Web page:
For instance, bluegenes, in the  Great Debate  the bluegenes Challenge  , argues that he can make up evidence for his hypothesis, or that he can interpret hearsay circumstantial evidence so that it supports his assertions, but that it can only be falsified by objective empirical evidence of the actual existence of an actual supernatural being.

I point out that the same hearsay circumstantial evidence can also be interpreted so that it supports the existence of god/s, and he ignores that, dismisses it without addressing the issue (the issue being that because the conclusion depends on the interpretation, not on the evidence, that it does not support nor invalidate his position, but renders it inadequate for the formation of a logical conclusion).

I point out that there is substantial hearsay and circumstantial evidence that god/s exist, in the religious documents and in the reports of religious experiences. These documents are objective empirical evidence of people that believe god/s exist. These documents do not need interpretation to see that many people believe they have sufficient evidence to believe that god/s exist.

When I point this out to bluegenes and say that he needs to be able to invalidate these as evidence of god/s and communications with god/s in order to claim a sole source explanation, he ignores it because it is not scientifically validated.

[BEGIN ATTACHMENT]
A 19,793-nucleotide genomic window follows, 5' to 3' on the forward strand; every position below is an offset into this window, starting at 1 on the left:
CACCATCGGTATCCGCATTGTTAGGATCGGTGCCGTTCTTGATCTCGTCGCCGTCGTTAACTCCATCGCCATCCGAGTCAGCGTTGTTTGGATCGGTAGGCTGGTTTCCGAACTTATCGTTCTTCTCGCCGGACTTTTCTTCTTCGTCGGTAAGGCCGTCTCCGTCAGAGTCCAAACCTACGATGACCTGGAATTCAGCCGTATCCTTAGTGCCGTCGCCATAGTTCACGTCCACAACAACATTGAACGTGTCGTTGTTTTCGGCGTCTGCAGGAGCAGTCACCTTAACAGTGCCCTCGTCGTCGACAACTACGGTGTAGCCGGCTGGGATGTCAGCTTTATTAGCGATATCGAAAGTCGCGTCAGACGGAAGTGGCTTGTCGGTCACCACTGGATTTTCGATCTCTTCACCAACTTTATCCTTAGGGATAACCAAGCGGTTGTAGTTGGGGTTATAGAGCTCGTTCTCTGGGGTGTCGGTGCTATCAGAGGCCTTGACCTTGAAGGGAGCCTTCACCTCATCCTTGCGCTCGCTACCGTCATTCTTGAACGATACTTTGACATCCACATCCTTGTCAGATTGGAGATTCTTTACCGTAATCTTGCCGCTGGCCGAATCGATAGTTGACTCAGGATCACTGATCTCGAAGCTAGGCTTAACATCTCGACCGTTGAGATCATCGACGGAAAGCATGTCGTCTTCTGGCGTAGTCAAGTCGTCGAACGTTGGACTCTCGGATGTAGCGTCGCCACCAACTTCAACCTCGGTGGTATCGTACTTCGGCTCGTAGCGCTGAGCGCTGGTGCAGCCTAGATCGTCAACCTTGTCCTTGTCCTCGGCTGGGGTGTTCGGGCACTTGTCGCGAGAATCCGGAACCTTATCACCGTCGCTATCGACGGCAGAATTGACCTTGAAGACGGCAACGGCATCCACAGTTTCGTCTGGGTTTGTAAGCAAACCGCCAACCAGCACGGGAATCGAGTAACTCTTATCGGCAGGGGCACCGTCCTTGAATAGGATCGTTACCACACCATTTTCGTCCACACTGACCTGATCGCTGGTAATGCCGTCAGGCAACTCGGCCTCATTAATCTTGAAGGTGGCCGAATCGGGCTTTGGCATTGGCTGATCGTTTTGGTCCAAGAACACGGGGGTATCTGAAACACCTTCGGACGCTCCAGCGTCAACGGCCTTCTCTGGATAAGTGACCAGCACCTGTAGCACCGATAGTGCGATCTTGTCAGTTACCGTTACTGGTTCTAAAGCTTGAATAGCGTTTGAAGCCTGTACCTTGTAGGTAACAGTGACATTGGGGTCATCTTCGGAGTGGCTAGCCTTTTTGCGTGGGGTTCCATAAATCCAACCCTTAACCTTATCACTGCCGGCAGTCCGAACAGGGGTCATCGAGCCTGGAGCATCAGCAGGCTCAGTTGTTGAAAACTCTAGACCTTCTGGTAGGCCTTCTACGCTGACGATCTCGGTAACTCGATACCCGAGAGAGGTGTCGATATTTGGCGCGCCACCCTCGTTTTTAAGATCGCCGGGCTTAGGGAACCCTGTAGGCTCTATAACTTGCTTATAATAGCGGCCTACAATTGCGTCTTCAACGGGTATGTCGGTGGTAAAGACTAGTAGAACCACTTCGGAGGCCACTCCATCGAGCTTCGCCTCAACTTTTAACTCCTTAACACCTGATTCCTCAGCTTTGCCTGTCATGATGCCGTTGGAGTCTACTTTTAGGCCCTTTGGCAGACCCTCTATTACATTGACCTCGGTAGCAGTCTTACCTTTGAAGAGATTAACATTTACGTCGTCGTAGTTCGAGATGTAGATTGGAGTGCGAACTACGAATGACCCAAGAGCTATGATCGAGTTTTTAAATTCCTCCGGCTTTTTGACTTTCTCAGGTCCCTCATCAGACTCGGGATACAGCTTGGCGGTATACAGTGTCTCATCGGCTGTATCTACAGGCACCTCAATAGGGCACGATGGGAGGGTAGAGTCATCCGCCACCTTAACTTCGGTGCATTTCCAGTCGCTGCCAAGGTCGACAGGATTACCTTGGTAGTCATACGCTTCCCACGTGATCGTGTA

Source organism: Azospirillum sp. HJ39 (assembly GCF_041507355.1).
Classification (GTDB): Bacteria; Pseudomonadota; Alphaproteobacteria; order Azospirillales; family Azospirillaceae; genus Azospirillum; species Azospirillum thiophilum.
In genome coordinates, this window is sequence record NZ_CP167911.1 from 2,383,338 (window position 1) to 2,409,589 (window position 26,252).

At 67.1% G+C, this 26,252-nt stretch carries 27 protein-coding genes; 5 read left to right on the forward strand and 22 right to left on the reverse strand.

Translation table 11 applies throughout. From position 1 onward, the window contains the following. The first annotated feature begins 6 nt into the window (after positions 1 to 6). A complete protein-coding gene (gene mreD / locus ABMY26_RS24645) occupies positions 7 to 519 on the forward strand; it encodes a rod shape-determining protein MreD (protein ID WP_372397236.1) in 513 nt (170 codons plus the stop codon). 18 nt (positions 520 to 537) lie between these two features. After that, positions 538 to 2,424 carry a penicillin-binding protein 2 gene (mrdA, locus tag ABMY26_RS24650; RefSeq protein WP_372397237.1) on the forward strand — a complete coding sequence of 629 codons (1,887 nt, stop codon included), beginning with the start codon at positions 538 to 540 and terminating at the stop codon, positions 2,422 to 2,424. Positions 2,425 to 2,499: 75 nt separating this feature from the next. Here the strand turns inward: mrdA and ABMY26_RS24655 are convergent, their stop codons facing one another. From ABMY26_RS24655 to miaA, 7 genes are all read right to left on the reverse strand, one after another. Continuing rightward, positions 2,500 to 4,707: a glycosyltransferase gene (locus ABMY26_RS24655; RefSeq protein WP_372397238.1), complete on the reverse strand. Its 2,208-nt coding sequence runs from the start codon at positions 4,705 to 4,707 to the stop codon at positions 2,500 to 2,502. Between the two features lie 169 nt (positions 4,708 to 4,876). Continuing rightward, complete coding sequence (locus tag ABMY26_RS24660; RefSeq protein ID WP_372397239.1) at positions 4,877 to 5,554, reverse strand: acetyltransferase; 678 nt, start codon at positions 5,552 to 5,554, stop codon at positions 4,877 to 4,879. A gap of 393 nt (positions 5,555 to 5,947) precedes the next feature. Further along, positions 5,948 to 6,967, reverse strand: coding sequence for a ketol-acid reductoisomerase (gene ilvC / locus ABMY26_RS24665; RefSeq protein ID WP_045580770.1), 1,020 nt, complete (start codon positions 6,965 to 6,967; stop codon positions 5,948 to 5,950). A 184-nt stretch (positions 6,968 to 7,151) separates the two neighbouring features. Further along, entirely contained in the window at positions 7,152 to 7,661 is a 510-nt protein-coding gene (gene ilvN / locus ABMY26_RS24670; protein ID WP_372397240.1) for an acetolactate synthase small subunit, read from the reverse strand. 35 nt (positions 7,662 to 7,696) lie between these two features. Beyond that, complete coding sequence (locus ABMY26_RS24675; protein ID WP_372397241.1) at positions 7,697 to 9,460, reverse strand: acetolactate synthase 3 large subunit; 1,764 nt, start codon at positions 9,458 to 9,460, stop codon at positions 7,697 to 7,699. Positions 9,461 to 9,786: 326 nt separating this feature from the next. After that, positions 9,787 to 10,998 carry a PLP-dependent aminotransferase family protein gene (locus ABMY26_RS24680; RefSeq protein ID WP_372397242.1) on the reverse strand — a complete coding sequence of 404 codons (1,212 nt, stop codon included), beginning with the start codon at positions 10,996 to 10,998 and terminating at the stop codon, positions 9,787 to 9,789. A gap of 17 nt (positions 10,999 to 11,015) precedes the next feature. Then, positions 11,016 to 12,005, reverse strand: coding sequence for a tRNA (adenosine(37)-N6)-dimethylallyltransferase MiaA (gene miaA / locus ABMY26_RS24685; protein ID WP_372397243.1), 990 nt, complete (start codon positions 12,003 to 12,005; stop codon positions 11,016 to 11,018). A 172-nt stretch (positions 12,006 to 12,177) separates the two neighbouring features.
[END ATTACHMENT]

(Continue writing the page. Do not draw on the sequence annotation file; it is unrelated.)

This is a double standard.

As yet, I do not have sufficient debate with petrophysics1 in the Evidence (RAZD and Petrophysics only) thread to see where he is going with his claim to have evidence for the existence of god/s sufficient to support a [1] position on the belief scale (given in Who needs to supply evidence, when, and why. (Message 1)).

In any event, my position (as a [3] on the scale) is that there is insufficient evidence pro or con to substantiate a [1], [2], [6] or [7] position, and will be acting in these debates -- as I have on the bluegenes debate -- as a devil's advocate.

This means that I do not need to offer any evidence to support my position, other than to show that the logic in Who needs to supply evidence, when, and why. (Message 1) means that objective empirical evidence needs to be provided to substantiate any position other than [3], [4] and [5]. I can provide you with the logical evaluation that results in these groupings, if you so desire.

As devil's advocate, then, I can provide alternative/s to your argument based on what other people are known to believe - properly documented of course - without doing anything more than say that these are alternative explanations that are just as valid as yours. It is up to you to show that your position is better substantiated.

As I imagine you are aware, I'm an attorney. Let me begin with the definition of evidence that the law uses and see where that gets us.

And that different levels of evidence are used depending on how much doubt is allowed in the decisions, and what is resting on the conclusion (is it the ownership of a car or life and death?).

http://en.wikipedia.org/wiki/Evidence_%28law%29

quote:
Hearsay